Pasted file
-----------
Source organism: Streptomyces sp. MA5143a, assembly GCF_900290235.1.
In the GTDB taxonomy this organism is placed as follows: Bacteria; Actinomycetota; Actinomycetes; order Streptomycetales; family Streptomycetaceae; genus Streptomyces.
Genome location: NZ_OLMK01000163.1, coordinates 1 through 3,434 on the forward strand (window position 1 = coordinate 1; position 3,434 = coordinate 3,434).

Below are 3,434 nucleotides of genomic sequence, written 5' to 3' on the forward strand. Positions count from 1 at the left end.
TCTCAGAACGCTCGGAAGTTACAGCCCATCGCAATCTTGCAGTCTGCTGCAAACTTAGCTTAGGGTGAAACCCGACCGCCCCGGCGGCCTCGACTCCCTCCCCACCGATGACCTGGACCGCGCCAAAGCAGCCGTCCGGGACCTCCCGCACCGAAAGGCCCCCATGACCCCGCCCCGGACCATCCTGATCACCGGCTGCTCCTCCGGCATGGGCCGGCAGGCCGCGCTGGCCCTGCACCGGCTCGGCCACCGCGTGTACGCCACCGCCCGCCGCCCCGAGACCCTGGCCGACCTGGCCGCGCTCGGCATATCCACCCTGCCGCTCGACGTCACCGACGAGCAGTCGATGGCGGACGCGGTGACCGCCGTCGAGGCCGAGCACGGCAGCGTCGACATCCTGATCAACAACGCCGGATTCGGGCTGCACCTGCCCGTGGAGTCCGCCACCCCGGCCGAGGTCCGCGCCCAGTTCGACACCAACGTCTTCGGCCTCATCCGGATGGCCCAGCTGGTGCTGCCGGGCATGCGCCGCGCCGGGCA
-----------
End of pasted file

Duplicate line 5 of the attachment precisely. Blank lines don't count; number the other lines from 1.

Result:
TCTCAGAACGCTCGGAAGTTACAGCCCATCGCAATCTTGCAGTCTGCTGCAAACTTAGCTTAGGGTGAAACCCGACCGCCCCGGCGGCCTCGACTCCCTCCCCACCGATGACCTGGACCGCGCCAAAGCAGCCGTCCGGGACCTCCCGCACCGAAAGGCCCCCATGACCCCGCCCCGGACCATCCTGATCACCGGCTGCTCCTCCGGCATGGGCCGGCAGGCCGCGCTGGCCCTGCACCGGCTCGGCCACCGCGTGTACGCCACCGCCCGCCGCCCCGAGACCCTGGCCGACCTGGCCGCGCTCGGCATATCCACCCTGCCGCTCGACGTCACCGACGAGCAGTCGATGGCGGACGCGGTGACCGCCGTCGAGGCCGAGCACGGCAGCGTCGACATCCTGATCAACAACGCCGGATTCGGGCTGCACCTGCCCGTGGAGTCCGCCACCCCGGCCGAGGTCCGCGCCCAGTTCGACACCAACGTCTTCGGCCTCATCCGGATGGCCCAGCTGGTGCTGCCGGGCATGCGCCGCGCCGGGCA